It depends entirely on the status of your deed of assignment. A deed of assignment that is executed by parties in the agreement needs to be registered. A registered deed of assignment is what is known in Nigeria as ‘Governor’s Consent’
Landed property is different from any other kind of asset that can be alienated at the discretion of the owner. In a case of land, no one can sell land, mortgage, transfer possession, sub-lease, or otherwise without the consent of the Governor. Hence, after selling a land, a deed of assignment is executed between the buyer (assignee) and the seller (assignor). The buyer must now take a step further by registering the assignment for it to be known as Governor’s Consent or registered Deed of Assignment.
In response to the question on whether a C of O is required. A registered Deed of Assignment or Governor’s Consent would most likely derive its title from an existing C of O, through an assignment. Hence, a Certificate of Occupancy will not be issued to a holder of a Governor’s Consent on the same land.
In a situation where your deed of assignment is not registered at the land registry, it is the root of title of the assignor that would determine whether you are to be given a fresh C of O or you would only be required to register the deed of assignment. This is further explained below
What is Governor’S Consent (Registered Deed of Assignment?)
We are used to the term ‘Governor’s Consent’ and not many understand what it means. Oftentimes you ask people for the title document covering a land and you hear responses like ‘the property has a ‘Governor’s Consent’ as if ‘Governor’s Consent’ is a document like a C of O is.
For education, ‘Governor’s Consent’ is an action by the governor or his appointee consenting to a land transaction on a deed of assignment executed between an assignor and assignee through appending of signature on the executed document.
Unlike a C of O which is a document produced by the government and personally signed by the governor him/herself conferring right of occupancy unto the holder for 99 years, Governor’s Consent is appended on a page in a deed of assignment that is submitted by the assignee to the government informing the government that a transaction has taken place and they require the consent of the Governor for the transaction to be valid as required by the Land Use Act.
The consent of the Governor appended on the deed of assignment does not confer on the beneficiary a fresh term, as the C of O does. It only affirms the transaction and the unexpired term stated in the C of O is still maintained.
The below table explains more
|Terms||C of O||Governor’s Consent|
|Issuing Institution||It is a document issued by the government directly and signed by the Governor him/herself
|It is a document prepared by either the assignor or the assignee’s lawyer and only sent to governor for his/her consent.
|Who Can Sign||Land Use Act says only the Governor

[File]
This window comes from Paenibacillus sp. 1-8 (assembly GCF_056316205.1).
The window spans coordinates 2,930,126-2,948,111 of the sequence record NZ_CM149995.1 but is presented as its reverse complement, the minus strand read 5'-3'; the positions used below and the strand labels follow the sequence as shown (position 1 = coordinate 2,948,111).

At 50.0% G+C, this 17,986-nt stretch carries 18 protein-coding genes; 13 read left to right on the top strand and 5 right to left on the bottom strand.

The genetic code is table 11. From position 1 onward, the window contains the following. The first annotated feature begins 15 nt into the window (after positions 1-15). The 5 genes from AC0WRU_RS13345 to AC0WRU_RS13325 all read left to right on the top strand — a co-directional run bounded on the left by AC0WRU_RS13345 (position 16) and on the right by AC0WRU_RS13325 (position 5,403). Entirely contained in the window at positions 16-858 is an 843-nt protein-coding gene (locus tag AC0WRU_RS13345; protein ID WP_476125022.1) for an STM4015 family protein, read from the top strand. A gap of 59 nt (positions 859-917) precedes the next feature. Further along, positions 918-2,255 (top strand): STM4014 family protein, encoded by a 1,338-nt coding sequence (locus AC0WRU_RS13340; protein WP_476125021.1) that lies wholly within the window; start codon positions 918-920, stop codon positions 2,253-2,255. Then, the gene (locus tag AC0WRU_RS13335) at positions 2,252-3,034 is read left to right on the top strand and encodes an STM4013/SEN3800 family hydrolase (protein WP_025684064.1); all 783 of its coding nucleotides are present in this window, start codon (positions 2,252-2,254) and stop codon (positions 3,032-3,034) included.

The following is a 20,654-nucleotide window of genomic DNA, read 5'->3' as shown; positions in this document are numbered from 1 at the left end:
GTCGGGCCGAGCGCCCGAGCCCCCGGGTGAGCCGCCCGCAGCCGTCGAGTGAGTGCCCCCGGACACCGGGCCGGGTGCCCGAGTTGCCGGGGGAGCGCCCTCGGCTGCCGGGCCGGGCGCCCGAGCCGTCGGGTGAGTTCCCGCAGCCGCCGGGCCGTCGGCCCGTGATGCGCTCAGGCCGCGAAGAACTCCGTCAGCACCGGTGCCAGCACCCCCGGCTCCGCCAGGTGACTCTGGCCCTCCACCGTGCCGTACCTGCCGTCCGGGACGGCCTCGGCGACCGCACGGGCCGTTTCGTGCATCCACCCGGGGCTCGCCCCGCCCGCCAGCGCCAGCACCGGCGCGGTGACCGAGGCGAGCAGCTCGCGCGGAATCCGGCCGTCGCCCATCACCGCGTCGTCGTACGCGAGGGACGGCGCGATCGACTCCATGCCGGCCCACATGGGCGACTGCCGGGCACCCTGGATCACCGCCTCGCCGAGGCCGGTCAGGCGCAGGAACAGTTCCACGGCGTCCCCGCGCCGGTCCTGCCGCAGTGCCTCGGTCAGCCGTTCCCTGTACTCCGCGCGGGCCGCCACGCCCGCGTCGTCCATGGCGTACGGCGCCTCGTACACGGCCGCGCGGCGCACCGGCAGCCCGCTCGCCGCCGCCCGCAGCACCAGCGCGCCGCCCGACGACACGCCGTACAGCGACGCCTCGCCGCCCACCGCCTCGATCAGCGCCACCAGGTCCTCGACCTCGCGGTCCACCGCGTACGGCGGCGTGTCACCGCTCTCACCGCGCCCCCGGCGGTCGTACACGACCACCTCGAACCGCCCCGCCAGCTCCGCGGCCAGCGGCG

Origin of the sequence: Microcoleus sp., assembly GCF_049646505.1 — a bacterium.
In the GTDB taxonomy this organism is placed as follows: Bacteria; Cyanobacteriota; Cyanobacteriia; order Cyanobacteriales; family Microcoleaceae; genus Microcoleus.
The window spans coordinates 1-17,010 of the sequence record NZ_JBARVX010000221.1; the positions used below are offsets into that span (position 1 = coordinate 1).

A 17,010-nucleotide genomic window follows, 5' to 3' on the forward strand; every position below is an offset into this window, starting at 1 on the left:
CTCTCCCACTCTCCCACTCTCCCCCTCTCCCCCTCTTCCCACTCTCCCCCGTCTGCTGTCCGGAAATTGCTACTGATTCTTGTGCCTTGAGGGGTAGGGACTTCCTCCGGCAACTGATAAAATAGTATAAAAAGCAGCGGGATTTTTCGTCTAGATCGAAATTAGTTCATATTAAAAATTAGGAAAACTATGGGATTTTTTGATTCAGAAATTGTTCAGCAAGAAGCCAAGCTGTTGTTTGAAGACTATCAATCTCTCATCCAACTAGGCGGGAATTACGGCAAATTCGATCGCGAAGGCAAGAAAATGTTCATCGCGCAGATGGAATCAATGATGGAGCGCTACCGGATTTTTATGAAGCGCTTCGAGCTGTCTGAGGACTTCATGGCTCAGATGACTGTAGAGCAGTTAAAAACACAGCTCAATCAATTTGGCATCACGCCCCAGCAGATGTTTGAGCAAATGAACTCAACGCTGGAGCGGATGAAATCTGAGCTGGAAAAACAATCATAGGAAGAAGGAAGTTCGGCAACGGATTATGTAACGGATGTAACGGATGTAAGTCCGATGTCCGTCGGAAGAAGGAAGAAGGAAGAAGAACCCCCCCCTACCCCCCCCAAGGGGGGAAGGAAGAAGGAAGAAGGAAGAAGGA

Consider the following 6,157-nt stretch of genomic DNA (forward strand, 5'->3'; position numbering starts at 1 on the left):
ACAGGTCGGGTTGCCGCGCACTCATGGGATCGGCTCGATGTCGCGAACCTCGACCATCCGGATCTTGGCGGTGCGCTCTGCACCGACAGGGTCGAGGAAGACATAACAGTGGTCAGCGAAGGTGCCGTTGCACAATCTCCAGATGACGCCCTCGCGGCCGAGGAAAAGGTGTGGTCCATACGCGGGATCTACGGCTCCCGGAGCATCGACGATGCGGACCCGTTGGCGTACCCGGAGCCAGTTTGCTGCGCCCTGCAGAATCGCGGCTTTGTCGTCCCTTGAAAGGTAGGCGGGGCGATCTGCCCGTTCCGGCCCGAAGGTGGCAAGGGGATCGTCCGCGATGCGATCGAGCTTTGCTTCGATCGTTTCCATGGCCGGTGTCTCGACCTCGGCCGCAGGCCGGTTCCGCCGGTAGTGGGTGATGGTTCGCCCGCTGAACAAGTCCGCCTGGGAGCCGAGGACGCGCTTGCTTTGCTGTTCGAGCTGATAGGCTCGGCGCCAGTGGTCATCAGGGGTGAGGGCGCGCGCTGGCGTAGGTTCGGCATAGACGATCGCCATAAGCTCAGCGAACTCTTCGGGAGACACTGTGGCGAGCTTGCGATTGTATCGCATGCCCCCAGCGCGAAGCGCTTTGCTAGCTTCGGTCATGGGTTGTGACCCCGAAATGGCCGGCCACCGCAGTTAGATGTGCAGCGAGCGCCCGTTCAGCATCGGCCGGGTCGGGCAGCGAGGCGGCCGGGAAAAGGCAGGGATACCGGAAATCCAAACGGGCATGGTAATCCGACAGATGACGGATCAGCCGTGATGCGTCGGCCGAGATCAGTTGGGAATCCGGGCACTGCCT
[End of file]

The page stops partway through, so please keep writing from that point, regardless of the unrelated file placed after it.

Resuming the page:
|The governor can sign personally or delegate to any commissioner or Deputy Governor to consent to it
|Term Created||Upon issuance, the holder gets fresh 99 years right of occupancy from a commencement date stated in the C of O
|There is no fresh 99 years term, as it continues from the commencement date of interest of the predecessor in title.
|Governor’s consent before alienation, transfer, mortgage||Holder of a C of O cannot alienate, transfer, mortgage or otherwise without the consent of the Governor.
|Holder of a Governor’s consent cannot alienate, transfer, mortgage or otherwise without the consent of the Governor.
|Number of times document can be issued||Only one (1) C of O can be issued on a particular property for the initial 99 years. If the holder sells property, the buyer is only entitled to Governor’s Consent and not another C of O
|Multiple Governors’ consent can be obtained on a single property provided the transaction keeps getting consent of the Governor. i.e party A can sell to party B and obtain consent. Party B can sell same property to party C and obtain Consent. Party C can sell to party D and obtain consent.
|Validity||It is a valid legal title to land conferring right of occupancy. Predecessor in title can be the Governor through Actual Grant by Section 5 of Land Use Act or through deemed grant by section 34 of the Land Use Act
|It is a valid legal title to land from the holder of C of O(assignor) to the new owner (assignee) through registered Deed of Assignment
Who Prepares Deed of Assignment?
The deed of assignment is the main document between the seller and buyer that proves ownership in favor of the seller. The party who is transferring his or her rights to the property is known as the “assignor,” while the party who is receiving the rights is called the “assignee.”
What is The Difference Between Deed of Sale And Deed of Assignment?
The difference between a deed of sale and a deed of assignment is that the deed of sale is used once and has no conditions other than the purchase price of the property, while the deed of assignment can be used anytime to transfer contractual rights from one party to another.
What is Land Excision?
A land under general acquisition can become free by a process called excision. “Excision is a process whereby the state government releases a portion of an expanse of land that is not committed” If a parcel of land that was formerly under acquisition becomes excised; it is then considered free and becomes gazetted.